“I believe in one Lord, Jesus Christ, the only Son of God, eternally begotten of the Father. Light from Light, true God from true God, not made, one in being with the Father”

By Robert Wiesner

Arius sentenced by the Council of Nicea, icon from the monastery of Mégalo Metéoron, Greece

Of all the distinct articles of the Creed, this is the statement which most directly refutes the teaching of Arius. The error in logic that Arius committed was to equate temporal begetting with eternal begetting. We can more or less understand temporal begetting; there are eggs and there are chickens and the occasional intervention of a rooster, and so a definite progression can be discerned over the course of time. The same is true of human beings; even Scripture speaks often of just who begat whom, providing an orderly line of descent from past to then-contemporary historical figures. Most notably, the human lineage of Jesus is given in the Gospels of Matthew and Luke, Matthew according to physical descent and Luke according to the law; both clearly indicate that Jesus, in His human ancestry, was a legitimate descendant of King David.

What Arius failed to understand was the vastly different dynamic operating in time as opposed to eternity: he made the assumption that begetting in eternity was essentially the same process as begetting in time. In other words, he failed to properly examine his terms before going off on his wild tangent.

The revised Creed of 381 made the distinction clearer by the addition of the term “eternally”; another way of putting it in some translations would be “begotten before all ages” which definitively distinguishes eternity from time.

Eternity “predates” time, if one may put it that way. Eternity seems not to be a creature, whereas time, with a beginning, clearly is a created reality. The divinity of the Son is emphasized further by the blunt assertion that He is “true God from true God… one in being with the Father.”

This statement in the Creed is clear enough, but that is not to say that the mystery of the relationship between Father and Son is equally clear. In fact, the greatest theologians in history are unanimously agreed that limited human intellects simply cannot fathom exactly what constitutes begetting in eternity or just how Sonship and Fatherhood are distinguished from one another but at the same time form a unity: “The Father and I are One” states John 10:30. (Arius should have read the Gospel of John more carefully!) The best recourse is to recall the experience of Job in his encounter with God. The upshot is simply that God’s ways are not our ways and any attempt at fully comprehending the doings of divinity are doomed to failure.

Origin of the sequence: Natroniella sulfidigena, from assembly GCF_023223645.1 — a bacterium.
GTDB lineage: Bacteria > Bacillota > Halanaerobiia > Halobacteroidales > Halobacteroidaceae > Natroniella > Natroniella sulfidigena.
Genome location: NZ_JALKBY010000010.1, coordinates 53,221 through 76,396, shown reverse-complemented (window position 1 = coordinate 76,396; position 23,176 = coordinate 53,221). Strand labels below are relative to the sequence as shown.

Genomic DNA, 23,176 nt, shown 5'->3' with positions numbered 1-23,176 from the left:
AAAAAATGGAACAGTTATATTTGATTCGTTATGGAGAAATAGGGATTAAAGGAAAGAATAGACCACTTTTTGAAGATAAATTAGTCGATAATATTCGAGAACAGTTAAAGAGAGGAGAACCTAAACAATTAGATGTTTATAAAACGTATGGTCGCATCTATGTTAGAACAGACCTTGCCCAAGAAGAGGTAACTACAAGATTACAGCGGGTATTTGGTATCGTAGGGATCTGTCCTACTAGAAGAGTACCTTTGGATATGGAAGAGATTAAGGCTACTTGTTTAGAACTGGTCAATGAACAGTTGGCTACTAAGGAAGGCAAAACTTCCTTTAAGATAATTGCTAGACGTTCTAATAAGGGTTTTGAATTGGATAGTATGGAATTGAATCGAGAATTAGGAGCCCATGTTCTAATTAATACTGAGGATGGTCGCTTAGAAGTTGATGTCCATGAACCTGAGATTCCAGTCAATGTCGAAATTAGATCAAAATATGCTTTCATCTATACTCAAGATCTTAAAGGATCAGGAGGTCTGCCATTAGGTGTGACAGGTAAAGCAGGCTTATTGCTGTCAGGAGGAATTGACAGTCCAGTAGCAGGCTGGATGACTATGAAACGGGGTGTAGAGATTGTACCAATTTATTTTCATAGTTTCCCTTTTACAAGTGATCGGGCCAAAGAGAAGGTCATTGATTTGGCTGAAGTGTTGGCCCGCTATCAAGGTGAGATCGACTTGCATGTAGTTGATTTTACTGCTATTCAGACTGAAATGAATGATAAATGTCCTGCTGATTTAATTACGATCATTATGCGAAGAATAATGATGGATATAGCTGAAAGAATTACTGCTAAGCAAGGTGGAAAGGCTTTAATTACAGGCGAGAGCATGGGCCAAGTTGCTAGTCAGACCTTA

There are certain revelations concerning God which demand that theologians simply shrug their shoulders and admit defeat: “All right, I don’t really get it, but God has said it and I am not going to call Him a liar. I accept it and move on with life, perhaps with a much simpler topic like astrophysics or quantum mechanics.”

Although Arianism in its pure form was largely put to rest by the first two Ecumenical Councils, there are yet movements and theologians in our modern age who still persist in attempts to downplay the divinity of Jesus Christ. Under the influence of scientific rationalism, many philosophers came to the conclusion that the finest form of inquiry into the mysteries of creation consists of splitting composite beings into their component parts for study in detail. Thus, some theologians following this path so separate divinity and humanity in Christ as to deny the union of the two — but that is the subject of a later article in the Creed!

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